BUILDING PARTNERSHIP is the third strategy which played a very crucial role in the economic development of the city. The local government shifted its role from “do-it-all” provider to integrator and coordinator of local service providers. This strategy enabled LGUs to marshal untapped resources of the local community for pro-poor programs and other local development initiatives. Robredo recognized that he or anybody in the City Hall does not have the specialization to handle specific sectors of the society. He tapped parents of mentally-ill children to build and run a local center for that specific need. He forged partnership with NGOs to take care of urban-poor program, livelihood, health and nutrition, emergency assistance and education. Number of informal settlers reduced to a significant level through the cooperation of those urban poor organizations, landowners and private developers working together to find mutually-acceptable solutions to tenure related issues. As of 2005, they already covered at least 8,717 households. In military parlance, partnership is termed as alliance which has been emphasized by famous strategists including Sun Tzu. Alliances by the military can be forged not only in times of war but most of all in times of peace, not with other military organizations or nations but with private institutions.
Finally, the last strategy harnessed by the Mayor is GREATER PEOPLE PARTICIPATION. He believes that the people are the one who has given him his powers hence if shared with them will be returned in greater magnitude. Letting the people decide on major issues affecting the future of the city gives them ownership of that decision. And ownership of anything gives them a sense of responsibility, a responsibility to stand to that decision and keep it in the long run even if Mayor Robredo is no longer in position.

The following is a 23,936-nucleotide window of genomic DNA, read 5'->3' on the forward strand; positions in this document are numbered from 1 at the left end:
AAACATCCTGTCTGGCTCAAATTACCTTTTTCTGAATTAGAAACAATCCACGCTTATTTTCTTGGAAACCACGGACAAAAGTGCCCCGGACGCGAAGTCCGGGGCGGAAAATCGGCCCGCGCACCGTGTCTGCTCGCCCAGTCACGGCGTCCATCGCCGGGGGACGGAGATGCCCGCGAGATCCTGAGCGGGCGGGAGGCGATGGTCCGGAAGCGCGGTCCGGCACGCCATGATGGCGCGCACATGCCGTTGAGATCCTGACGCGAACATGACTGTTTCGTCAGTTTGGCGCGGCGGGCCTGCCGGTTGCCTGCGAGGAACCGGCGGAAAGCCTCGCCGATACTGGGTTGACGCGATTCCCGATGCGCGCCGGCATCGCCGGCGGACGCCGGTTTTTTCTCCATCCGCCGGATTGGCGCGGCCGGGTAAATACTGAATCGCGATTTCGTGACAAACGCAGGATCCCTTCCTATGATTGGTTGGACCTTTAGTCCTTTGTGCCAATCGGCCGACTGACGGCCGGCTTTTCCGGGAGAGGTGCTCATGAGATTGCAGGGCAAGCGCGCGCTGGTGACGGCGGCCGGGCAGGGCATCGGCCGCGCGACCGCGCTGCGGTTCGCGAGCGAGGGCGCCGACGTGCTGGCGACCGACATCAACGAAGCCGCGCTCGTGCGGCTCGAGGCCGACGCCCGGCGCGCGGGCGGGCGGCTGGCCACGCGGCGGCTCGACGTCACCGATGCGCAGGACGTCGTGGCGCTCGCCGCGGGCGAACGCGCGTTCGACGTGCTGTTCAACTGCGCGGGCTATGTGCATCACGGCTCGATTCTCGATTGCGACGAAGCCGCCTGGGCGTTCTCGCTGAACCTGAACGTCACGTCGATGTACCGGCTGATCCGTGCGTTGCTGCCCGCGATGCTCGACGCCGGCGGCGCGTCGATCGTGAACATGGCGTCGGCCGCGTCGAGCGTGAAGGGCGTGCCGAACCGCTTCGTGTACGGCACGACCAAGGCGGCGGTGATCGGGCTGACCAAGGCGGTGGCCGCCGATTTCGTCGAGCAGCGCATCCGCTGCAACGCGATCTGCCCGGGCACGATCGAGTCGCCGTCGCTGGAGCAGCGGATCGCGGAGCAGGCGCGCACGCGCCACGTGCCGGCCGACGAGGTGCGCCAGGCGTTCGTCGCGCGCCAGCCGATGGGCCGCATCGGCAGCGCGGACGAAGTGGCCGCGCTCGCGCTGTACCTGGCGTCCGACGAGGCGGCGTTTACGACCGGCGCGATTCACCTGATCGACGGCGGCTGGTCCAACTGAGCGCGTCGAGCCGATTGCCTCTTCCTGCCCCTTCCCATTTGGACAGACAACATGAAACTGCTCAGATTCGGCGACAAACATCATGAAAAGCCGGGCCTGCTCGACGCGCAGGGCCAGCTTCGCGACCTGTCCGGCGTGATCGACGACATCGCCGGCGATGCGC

These strategies of Mayor Robredo can be applied in the case of the Philippine Navy on a different perspective. Rebuilding our navy requires the trust of everybody, at least generally. Every member must have the reason to believe that the Navy leadership is indeed sincere in making our organization strong and credible.
Alliances with private entities in this modern era will be instrumental in the navy’s transformation. Local car manufacturers, ship builders, gun-makers, shoe and uniform factories, realties, and even food & beverages producers can be tapped in a partnership with the navy for its different requirements.
Greater participation in military context will still apply in the navy by letting our men participate, also on a limited manner, on some matters for the development of the organization as what we have done in the development of the Navy’s vision.
Investing in the people would mean giving attention to the personal development of our men. Training should be taken very seriously by the Command in order to meet what we expect from the organization. We always look forward with our vision but our own people are not properly groomed right at the start of their training. At our level, we can see program of instructions taken for compliance and not regularly evaluated. Candidate soldiers seem to be having fun in a summer outing and thought under the instruction of one or two enlisted personnel as drill supervisors. We intend to impart discipline and training to our enlisted personnel and new officers but those who are handling the actual instruction are not officers. These trainees or students are expected to be under the leadership of officers hence they must be trained also in that perspective.